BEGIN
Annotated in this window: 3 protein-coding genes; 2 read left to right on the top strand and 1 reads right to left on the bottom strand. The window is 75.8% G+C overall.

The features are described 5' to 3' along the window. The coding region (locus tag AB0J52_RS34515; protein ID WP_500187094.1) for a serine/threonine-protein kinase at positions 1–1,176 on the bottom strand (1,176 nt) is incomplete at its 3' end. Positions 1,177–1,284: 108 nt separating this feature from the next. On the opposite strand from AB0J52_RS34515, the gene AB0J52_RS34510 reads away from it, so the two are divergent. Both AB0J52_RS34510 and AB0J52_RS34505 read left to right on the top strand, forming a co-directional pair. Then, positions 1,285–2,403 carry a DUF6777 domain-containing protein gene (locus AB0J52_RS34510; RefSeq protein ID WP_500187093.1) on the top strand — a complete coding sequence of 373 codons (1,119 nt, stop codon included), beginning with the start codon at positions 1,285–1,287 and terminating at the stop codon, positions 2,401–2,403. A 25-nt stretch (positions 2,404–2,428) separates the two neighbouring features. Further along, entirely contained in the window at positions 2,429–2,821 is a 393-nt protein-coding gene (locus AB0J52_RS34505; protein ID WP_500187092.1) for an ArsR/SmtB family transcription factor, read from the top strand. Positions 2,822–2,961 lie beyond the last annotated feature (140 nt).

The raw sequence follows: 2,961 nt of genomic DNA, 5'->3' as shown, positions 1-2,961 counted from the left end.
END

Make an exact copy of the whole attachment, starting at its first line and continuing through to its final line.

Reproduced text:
Annotated in this window: 3 protein-coding genes; 2 read left to right on the top strand and 1 reads right to left on the bottom strand. The window is 75.8% G+C overall.

The features are described 5' to 3' along the window. The coding region (locus tag AB0J52_RS34515; protein ID WP_500187094.1) for a serine/threonine-protein kinase at positions 1–1,176 on the bottom strand (1,176 nt) is incomplete at its 3' end. Positions 1,177–1,284: 108 nt separating this feature from the next. On the opposite strand from AB0J52_RS34515, the gene AB0J52_RS34510 reads away from it, so the two are divergent. Both AB0J52_RS34510 and AB0J52_RS34505 read left to right on the top strand, forming a co-directional pair. Then, positions 1,285–2,403 carry a DUF6777 domain-containing protein gene (locus AB0J52_RS34510; RefSeq protein ID WP_500187093.1) on the top strand — a complete coding sequence of 373 codons (1,119 nt, stop codon included), beginning with the start codon at positions 1,285–1,287 and terminating at the stop codon, positions 2,401–2,403. A 25-nt stretch (positions 2,404–2,428) separates the two neighbouring features. Further along, entirely contained in the window at positions 2,429–2,821 is a 393-nt protein-coding gene (locus AB0J52_RS34505; protein ID WP_500187092.1) for an ArsR/SmtB family transcription factor, read from the top strand. Positions 2,822–2,961 lie beyond the last annotated feature (140 nt).

The raw sequence follows: 2,961 nt of genomic DNA, 5'->3' as shown, positions 1-2,961 counted from the left end.